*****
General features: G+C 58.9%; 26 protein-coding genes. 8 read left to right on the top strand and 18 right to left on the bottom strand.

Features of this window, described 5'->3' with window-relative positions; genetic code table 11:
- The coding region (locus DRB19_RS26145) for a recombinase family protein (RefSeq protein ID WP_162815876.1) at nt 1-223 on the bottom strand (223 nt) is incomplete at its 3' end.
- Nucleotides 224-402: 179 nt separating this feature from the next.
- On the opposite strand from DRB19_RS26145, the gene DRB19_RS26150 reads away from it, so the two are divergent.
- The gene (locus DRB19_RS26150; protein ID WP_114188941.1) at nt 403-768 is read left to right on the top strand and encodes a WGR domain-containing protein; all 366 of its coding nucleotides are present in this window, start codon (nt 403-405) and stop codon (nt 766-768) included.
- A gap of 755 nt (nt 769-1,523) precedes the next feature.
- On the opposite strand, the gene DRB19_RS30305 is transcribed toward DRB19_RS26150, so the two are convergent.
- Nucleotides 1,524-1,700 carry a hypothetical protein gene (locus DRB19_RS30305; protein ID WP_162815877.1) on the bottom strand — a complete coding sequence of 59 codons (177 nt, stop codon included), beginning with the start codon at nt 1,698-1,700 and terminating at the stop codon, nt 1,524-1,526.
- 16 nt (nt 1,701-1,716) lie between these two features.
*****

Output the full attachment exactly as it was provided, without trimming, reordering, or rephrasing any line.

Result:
General features: G+C 58.9%; 26 protein-coding genes. 8 read left to right on the top strand and 18 right to left on the bottom strand.

Features of this window, described 5'->3' with window-relative positions; genetic code table 11:
- The coding region (locus DRB19_RS26145) for a recombinase family protein (RefSeq protein ID WP_162815876.1) at nt 1-223 on the bottom strand (223 nt) is incomplete at its 3' end.
- Nucleotides 224-402: 179 nt separating this feature from the next.
- On the opposite strand from DRB19_RS26145, the gene DRB19_RS26150 reads away from it, so the two are divergent.
- The gene (locus DRB19_RS26150; protein ID WP_114188941.1) at nt 403-768 is read left to right on the top strand and encodes a WGR domain-containing protein; all 366 of its coding nucleotides are present in this window, start codon (nt 403-405) and stop codon (nt 766-768) included.
- A gap of 755 nt (nt 769-1,523) precedes the next feature.
- On the opposite strand, the gene DRB19_RS30305 is transcribed toward DRB19_RS26150, so the two are convergent.
- Nucleotides 1,524-1,700 carry a hypothetical protein gene (locus DRB19_RS30305; protein ID WP_162815877.1) on the bottom strand — a complete coding sequence of 59 codons (177 nt, stop codon included), beginning with the start codon at nt 1,698-1,700 and terminating at the stop codon, nt 1,524-1,526.
- 16 nt (nt 1,701-1,716) lie between these two features.